VERTICAL FARMING - How “Locally Grown” Will Soon Mean Grown High Above You
By the year 2050, the global population is projected to increase by some 2.5 billion people, with at least 80% of them residing in urban centers. Feeding them via traditional farming practices will require an estimated 109 hectares of new land – that’s 20% larger than Brazil – and 80% of the land suitable for raising crops is already in use. The math spells disaster. To meet this urgent challenge, agriculturalists and designers are developing plans for vertical farms as a productive and environmentally friendly way to feed swelling populations. Green skyscrapers are already sprouting up worldwide, and we’re on the brink of seeing more of these that serve as farms. Some will be hybrid buildings that also function as offices, while others will be entirely dedicated to farming.
Vertical farms can potentially avoid food crops problems such as drought, overuse of fields, and transporting food far from the population centers they are consumed in. Columbia University ecologist Dickson Despommier, who has been championing vertical farms since 1999, stresses that growing food year-round in urban high-rises reduces carbon-emitting transport of fruit and vegetables. Production can continue even during extreme weather, making food supplies more secure. Vertical farms can recycle, thus conserve water. What’s more, they can potentially thrive without herbicides or insecticides.
As of now, most vertical farms rely largely on natural light, notably in sunny, equatorial regions. The SkyGreens vertical farm in Singapore, for example, requires no artificial lighting. This four-story glass-sided farm comprises mobile racks of cabbage and lettuce that rotate slowly up towards the sun. The sun’s not the limit, however. More innovative developments include specialized LED lighting that mimic sunlight. Plant racks in a vertical farm can be fed nutrients by water-conserving, soil-free hydroponic systems. Software can control rotating racks of plants, ensuring each gets equal amounts of light, as well as evenly distribute water and nutrients. All this can be monitored right from a farmer's smartphone.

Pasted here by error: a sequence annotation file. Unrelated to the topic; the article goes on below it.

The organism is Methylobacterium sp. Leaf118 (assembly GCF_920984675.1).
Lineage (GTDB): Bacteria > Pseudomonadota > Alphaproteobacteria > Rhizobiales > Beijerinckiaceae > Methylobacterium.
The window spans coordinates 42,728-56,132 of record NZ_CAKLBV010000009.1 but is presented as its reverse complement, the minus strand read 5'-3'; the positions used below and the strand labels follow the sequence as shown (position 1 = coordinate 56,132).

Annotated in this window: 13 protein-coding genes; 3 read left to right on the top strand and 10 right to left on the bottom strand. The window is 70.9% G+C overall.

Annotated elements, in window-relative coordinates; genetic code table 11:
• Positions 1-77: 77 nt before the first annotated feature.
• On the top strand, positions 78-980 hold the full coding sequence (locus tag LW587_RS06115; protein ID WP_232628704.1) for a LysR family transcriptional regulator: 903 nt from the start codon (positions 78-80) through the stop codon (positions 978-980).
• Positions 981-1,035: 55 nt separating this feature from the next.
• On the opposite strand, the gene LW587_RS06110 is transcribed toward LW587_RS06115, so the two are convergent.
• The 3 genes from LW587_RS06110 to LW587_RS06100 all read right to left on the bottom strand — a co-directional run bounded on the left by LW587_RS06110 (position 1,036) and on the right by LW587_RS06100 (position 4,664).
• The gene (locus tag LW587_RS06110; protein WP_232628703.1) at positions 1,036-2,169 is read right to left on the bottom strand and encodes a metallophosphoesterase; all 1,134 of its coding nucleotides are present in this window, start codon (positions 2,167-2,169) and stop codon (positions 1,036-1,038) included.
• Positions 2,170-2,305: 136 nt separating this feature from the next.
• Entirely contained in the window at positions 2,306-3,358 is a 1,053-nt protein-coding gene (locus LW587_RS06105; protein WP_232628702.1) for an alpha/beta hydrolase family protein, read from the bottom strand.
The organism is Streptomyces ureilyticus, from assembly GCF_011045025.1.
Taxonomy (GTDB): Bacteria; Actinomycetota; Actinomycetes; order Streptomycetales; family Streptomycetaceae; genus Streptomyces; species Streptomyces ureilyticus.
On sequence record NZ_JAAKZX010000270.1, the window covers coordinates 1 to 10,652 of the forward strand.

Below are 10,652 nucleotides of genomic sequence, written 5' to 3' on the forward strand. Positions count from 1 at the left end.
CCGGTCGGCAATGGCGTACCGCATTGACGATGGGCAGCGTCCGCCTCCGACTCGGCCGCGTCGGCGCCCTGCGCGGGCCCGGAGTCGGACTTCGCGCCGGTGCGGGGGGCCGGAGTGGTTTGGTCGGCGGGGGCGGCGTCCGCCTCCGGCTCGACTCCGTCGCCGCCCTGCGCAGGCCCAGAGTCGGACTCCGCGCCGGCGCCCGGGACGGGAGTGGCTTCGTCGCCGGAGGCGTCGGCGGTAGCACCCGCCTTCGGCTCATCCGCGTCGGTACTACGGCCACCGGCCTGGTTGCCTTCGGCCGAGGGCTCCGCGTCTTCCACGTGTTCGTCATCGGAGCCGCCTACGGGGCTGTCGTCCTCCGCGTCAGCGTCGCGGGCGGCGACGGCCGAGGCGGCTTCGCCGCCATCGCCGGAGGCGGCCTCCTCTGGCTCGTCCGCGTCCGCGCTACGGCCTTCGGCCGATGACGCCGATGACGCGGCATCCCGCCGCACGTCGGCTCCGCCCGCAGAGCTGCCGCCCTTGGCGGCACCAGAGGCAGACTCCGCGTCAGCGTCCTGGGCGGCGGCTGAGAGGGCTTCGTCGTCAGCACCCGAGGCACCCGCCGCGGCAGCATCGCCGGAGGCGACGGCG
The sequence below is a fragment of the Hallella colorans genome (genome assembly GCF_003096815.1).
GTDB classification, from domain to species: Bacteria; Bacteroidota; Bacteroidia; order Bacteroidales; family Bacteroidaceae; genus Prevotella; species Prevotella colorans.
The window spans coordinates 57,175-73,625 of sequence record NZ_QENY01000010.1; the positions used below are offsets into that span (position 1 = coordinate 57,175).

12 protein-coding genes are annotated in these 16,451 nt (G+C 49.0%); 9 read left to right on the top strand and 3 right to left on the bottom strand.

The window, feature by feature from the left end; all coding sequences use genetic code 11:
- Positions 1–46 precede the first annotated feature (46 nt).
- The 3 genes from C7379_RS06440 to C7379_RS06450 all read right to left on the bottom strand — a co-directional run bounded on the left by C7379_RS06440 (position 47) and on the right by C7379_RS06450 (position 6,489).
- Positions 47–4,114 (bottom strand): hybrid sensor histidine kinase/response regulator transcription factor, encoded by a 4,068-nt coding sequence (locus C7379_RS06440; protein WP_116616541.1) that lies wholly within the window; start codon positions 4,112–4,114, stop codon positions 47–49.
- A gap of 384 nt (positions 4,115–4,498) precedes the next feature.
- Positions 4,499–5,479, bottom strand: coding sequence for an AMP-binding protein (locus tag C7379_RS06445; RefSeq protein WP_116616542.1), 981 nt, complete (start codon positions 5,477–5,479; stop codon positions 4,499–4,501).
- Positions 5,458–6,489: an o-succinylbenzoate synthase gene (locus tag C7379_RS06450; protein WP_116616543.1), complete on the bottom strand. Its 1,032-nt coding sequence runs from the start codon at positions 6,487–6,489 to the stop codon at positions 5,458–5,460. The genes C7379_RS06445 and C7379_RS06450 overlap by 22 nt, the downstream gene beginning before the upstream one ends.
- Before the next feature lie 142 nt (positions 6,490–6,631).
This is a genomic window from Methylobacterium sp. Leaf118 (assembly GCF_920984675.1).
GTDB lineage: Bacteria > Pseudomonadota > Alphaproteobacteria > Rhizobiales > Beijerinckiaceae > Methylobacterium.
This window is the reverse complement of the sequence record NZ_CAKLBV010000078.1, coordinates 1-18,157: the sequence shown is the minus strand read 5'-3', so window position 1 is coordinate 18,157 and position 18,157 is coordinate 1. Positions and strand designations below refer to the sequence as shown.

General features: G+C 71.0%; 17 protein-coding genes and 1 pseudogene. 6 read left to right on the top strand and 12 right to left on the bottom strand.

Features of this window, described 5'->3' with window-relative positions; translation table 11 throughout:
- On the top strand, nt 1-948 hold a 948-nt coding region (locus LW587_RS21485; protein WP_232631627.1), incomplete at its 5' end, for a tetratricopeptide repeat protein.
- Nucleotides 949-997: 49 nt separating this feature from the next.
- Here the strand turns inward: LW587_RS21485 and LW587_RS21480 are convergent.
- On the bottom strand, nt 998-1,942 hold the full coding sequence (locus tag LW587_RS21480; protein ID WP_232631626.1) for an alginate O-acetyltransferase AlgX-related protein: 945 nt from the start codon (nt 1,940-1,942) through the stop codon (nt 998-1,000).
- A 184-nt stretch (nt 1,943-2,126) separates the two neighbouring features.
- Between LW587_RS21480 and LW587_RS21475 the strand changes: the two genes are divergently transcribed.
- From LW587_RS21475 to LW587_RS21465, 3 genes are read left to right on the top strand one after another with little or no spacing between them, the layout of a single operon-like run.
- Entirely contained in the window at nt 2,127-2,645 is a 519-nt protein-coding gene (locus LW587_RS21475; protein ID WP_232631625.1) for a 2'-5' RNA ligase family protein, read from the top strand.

The world's largest existing vertical farm is currently in Scranton, PA. Though it’s only a single-story structure, it covers 3.25 hectares, with crop racks stacked six high – that’s enough to house 17 million plants, including lettuces, spinach, kale, tomatoes, peppers, basil and strawberries. In Japan, Kyoto-based “Nuvege” is a windowless indoor farm with LED lighting tuned to two types of chlorophyll, so that any plant can grow anywhere. In this way, Nuvege is able to produce 6 million lettuces a year. The fact is that plants do not need artificial sunlight that’s consistently bright, but as in the outdoor world, can suffice with light that varies in intensity through the day – another big energy saver.
Japan also boats the world's largest indoor farm, which produces 100 times more vegetables per square foot than any comparable farm and cuts food waste by 30 to 40 percent. Indiana’s Green Sense Farms grows microgreens, leafy greens and herbs in 25-foot-tall carousels. In Linkoping, Sweden, a 177-foot vertical farm grows crops on spirals that move downward over the course of two to three months to be harvested when they reach bottom. Vancouver’s VertiCrop grows 50 varieties of leafy green vegetables on plastic trays, producing as much food in its 50' x 75' area as a 16-acre farm, but requiring only 8 percent of the water consumption used to irrigate field crops. Meanwhile, the city of Paris has devised a plan for vertical green buildings that would reduce the city’s greenhouse gas emissions by 75 percent. The project envisions a “smart city” of vegetation towers that act as “farmscrapers,” cleaning smog and filtering the air while keeping food production local. Who wouldn’t want to live and eat in a city that smart? Here’s a video on the basics of vertical farming from leading proponent Dickson Despommie. https://www.youtube.com/watch?v=yIXYHk0A0gM#t=92